The World Bank, United States and Brazil have hailed China's massive domestic economic stimulus plan in the face of the global financial crisis.
The move could also benefit other nations in the aftermath of the crisis, David McCormick, the U.S. Treasury Department's undersecretary for international affairs, told reporters Sunday.
McCormick was attending the annual meeting of finance ministers and central bank governors of the Group of 20 (G20) developed countries and emergent economies in Sao Paulo.
At the end of the two-day meeting that concluded Sunday, the G20 announced a set of measures including fiscal incentives and greater international coordination for better control over the global financial system.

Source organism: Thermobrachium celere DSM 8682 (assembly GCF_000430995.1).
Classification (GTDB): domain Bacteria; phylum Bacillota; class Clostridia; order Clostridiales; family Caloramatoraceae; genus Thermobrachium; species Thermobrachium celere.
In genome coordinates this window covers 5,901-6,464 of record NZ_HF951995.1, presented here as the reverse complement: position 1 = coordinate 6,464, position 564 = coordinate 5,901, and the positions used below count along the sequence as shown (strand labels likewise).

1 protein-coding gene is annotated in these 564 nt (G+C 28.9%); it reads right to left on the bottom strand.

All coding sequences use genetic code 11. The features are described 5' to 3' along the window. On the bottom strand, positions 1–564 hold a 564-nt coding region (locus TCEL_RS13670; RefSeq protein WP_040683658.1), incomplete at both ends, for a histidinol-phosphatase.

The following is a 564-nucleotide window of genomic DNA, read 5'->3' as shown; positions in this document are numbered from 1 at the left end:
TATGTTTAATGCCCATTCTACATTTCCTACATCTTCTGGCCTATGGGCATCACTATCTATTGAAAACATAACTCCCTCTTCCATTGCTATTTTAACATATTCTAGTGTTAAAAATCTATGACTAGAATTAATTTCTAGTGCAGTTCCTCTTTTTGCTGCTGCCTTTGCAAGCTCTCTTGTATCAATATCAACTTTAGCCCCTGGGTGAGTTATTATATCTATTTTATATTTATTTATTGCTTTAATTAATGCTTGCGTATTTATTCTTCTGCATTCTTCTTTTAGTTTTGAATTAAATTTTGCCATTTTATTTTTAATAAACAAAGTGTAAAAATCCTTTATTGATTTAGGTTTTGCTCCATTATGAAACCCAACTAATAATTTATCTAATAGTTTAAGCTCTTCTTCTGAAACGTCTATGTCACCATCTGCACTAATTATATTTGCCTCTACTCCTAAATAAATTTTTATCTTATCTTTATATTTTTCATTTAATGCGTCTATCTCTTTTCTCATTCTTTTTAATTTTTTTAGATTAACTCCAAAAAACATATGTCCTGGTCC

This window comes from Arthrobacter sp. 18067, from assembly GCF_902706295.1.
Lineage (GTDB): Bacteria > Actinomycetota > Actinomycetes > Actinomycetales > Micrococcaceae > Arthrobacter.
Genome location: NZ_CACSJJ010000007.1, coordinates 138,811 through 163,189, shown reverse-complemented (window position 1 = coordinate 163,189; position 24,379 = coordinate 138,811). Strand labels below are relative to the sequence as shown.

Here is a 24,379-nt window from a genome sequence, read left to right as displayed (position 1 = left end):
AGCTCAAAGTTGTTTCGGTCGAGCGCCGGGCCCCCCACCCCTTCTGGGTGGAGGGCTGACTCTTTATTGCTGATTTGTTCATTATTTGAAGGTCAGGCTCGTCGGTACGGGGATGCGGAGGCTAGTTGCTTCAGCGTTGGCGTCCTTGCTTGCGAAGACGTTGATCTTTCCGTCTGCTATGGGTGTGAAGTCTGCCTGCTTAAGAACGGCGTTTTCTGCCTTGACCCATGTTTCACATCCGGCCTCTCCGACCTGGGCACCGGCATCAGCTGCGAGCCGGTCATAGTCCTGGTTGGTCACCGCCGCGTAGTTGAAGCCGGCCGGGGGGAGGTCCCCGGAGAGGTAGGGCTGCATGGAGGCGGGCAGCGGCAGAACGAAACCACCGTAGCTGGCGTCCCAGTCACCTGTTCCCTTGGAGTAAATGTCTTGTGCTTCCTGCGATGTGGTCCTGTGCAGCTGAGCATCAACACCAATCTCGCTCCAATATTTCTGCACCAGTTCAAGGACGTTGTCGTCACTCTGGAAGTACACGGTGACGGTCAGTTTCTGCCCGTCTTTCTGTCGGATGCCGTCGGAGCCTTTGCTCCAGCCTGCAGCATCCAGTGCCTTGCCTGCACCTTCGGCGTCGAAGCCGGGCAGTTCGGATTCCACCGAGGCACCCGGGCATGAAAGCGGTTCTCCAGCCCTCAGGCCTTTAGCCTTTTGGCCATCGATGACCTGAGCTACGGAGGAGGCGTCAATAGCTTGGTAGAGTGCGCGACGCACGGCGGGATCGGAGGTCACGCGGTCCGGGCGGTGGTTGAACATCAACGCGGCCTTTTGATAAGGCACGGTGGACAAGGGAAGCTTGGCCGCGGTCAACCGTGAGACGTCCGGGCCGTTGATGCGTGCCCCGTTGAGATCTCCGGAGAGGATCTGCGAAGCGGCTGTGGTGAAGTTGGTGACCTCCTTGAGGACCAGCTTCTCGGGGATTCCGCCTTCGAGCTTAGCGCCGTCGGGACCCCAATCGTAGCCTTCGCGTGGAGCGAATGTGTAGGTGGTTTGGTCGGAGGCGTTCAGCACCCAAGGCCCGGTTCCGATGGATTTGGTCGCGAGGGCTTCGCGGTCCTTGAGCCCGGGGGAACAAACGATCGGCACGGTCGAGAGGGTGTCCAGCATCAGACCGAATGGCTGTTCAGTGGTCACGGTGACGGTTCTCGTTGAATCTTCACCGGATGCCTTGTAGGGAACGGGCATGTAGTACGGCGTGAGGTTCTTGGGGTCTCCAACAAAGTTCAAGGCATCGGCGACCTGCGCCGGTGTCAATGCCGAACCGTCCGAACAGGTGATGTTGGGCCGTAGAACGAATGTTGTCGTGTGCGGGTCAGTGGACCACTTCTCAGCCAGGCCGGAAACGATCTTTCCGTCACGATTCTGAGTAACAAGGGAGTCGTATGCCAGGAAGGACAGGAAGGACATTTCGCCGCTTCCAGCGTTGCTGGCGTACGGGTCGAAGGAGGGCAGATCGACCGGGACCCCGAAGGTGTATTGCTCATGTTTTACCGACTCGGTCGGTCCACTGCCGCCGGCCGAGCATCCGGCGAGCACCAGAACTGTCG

China said Sunday it will loosen credit conditions, cut taxes and embark on a massive infrastructure spending program in a wide-ranging effort to offset adverse global economic conditions by boosting domestic demand.
A stimulus package estimated at 4 trillion yuan (about US$570 billion) will be spent over the next two years to finance programs in 10 major areas, such as low-income housing, rural infrastructure and transportation.
Brazilian Finance Minister Guido Mantega, who chaired the Sao Paulo meeting, said China has taken "the lead" with the plan to avoid an economic slowdown amid the international financial turmoil.
He said China's plan is an "anti-cyclic" policy to avoid the shrinking of the economy.
On Saturday, World Bank head Robert Zoellick, who also attended the G20 meeting, said China is preparing for a strong fiscal expansion as a response to the economic situation at home.
Calling the move "very wise," Zoellick said China's policy of investment expansion and increased infrastructure inputs could be a model for other countries.
(Xinhua News Agency November 10, 2008)